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Saturday, November 28, 2020

In Bihar caste rejig, the backward list grows longer

The objectives Nitish sought to achieve with his social engineering model have been uncertain ever since the JD(U) parted ways with the BJP.

Patna | March 13, 2014 12:49:31 am

Chief Minister Nitish Kumar has been reworking his social engineering since the snapping of ties with the BJP, the latest changes coming days before the code of conduct came into effect. His government has included two communities from the other backward classes list to that for of extremely backward classes. Before that, an upper-caste Brahmin sub-caste had been moved into the OBC list.

EBCs are a subgroup of OBCs and gain in reservation to government jobs, 17 per cent in a chunk of 27 per cent. Technically called OBC-II, this group is also entitled to higher scholarships for its students and reservation of seats in panchayats.

Giri, a Brahmin sub-caste, was moved into the OBC list through a government notification last July 27, one-and-a-half months after the NDA split. Bihar has over 25 lakh Giris, mainly in Chhapra, Siwan and Motihari.

Last month, the cabinet approved the inclusion of a Muslim caste so far among OBCs, Kulhaiya, in the EBC list. The Kulhaiya population is concentrated largely in Araria, Purnea and Kishanganj, in that order. Bihar has over 20 lakh Kulhaiyas. The JD(U) is likely to field a Muslim candidate from Araria.

The other OBC made an EBC is Rajbanshi, comprising a three lakh population that is concentrated largely in Purnea and areas bordering West Bengal, a state in which they are a scheduled caste.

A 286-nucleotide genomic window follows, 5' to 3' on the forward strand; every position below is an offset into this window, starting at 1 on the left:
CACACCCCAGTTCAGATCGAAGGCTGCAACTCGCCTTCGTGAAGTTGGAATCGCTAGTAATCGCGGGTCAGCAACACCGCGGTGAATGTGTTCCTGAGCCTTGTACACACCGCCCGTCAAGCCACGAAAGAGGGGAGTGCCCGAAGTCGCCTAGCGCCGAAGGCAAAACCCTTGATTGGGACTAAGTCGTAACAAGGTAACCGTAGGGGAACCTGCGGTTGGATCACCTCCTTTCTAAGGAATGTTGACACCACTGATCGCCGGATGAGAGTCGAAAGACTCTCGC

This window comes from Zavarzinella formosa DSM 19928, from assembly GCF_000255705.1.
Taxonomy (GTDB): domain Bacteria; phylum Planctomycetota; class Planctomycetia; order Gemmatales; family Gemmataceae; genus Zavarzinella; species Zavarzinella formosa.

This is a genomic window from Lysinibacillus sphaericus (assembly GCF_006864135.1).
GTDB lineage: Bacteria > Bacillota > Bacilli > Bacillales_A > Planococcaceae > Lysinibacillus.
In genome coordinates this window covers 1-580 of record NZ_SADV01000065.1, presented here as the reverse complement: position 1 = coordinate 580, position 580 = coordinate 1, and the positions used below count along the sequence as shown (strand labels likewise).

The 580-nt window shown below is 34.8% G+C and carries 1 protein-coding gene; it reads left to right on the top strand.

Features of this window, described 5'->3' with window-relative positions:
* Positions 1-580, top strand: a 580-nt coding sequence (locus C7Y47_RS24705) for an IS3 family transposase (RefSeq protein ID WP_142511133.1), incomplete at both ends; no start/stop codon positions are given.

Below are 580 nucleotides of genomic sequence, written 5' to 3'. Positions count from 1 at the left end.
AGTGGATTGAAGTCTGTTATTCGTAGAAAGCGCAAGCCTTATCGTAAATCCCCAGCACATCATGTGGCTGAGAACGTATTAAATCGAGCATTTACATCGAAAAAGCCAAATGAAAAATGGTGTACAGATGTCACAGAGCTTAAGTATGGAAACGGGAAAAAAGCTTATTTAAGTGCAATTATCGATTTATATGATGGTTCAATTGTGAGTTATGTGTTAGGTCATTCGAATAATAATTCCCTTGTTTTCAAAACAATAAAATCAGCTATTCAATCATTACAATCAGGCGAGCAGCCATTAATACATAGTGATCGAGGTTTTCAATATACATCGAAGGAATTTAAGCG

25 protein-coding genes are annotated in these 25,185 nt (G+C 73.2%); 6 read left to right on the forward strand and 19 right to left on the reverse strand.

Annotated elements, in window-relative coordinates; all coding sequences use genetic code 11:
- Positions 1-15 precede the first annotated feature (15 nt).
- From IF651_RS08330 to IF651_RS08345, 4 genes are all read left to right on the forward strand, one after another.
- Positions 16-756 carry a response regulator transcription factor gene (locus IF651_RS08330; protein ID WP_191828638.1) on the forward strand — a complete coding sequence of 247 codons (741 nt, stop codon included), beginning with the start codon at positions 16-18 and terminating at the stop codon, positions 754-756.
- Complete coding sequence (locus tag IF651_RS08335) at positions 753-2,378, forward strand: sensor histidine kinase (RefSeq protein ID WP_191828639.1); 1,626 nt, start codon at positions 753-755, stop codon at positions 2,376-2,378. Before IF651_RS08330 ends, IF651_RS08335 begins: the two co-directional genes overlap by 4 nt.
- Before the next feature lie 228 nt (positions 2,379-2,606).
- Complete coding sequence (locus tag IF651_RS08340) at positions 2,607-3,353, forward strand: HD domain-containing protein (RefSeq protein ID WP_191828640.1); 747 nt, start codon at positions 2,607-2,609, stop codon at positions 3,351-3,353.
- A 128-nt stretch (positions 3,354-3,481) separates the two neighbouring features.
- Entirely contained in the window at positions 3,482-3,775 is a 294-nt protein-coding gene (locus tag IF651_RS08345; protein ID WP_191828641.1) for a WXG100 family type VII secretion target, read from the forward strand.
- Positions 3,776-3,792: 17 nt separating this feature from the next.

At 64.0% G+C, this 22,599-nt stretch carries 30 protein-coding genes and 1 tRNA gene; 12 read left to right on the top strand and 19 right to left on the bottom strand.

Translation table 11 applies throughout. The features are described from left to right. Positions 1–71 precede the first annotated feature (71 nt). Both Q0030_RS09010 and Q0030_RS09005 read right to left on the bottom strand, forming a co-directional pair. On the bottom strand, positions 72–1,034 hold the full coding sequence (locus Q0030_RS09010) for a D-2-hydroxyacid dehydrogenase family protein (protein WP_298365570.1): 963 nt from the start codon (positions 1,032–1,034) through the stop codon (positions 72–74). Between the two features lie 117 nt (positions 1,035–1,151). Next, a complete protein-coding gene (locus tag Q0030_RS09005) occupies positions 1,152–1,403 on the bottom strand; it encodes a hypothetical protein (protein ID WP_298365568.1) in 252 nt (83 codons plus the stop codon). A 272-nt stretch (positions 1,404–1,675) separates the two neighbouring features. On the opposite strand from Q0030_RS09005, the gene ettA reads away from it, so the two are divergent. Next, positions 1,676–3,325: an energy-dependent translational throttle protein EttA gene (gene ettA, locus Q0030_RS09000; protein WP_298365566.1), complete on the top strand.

The inclusion of Kulhaiyas and Rajbanshis among EBCs has not been notified because the code of conduct was then imminent and has since come into force. Government sources say the notification is only a formality, however, and the “message has reached the benfiting communities”.

A number of other OBCs have been raising demands for similar inclusion. Among them is the caste Teli, whose demand is unlikely to be accepted, the government sources say. Bihar has 131 OBCs and 130-odd EBCs, whose members together make up around 65 per cent of the population.

The Giri caste takes its inclusion as long overdue. “Bihar was one of the few states that had kept the Giris among the upper castes,” says Manoranjan Giri, Bihar head of Akhil Bhartiya Goswami Mahasabha. “The Giri caste is an OBC in 23 states. We are happy we have been included among OBCs, and the move will certainly benefit Nitish Kumar in the elections.”

The objectives Nitish sought to achieve with his social engineering model have been uncertain ever since the JD(U) parted ways with the BJP. The changes, a senior JD (U) leader confirms, are part of electoral calculations. The leader says the party will bank on its Luv-Kush (OBC Koeri-Kurmi) strength and field enough Yadav and Muslim candidates to “out-think the RJD” and to “nullify any Narendra Modi factor” with the “new social combination”.

The party is set to field Yadav candidates in five Lok Sabha seats, Sitamarhi, Madhepura, Jhanjharpur, Khagaria and Pataliputra. The CPI, a JD(U) ally, too will field a Yadav candidate in Banka. In at least four seats, Buxar, Aurangabad, Ujiyarpur and Valmiki Nagar, the JD(U) is likely to field Kushwaha candidates. For Muslim candidates, the likely seats will be among Kishanganj, Araria, Sheohar and Madhubani. And to counter the BJP’s pereceived upper-caste base vote, the JD(U) is looking at Rajput candidates for Ara and Maharajganj, Brahmins for Darbhanga and Betiah (West Champaran) and Bhumihars for Munger, Jehanabad and Begusarai.

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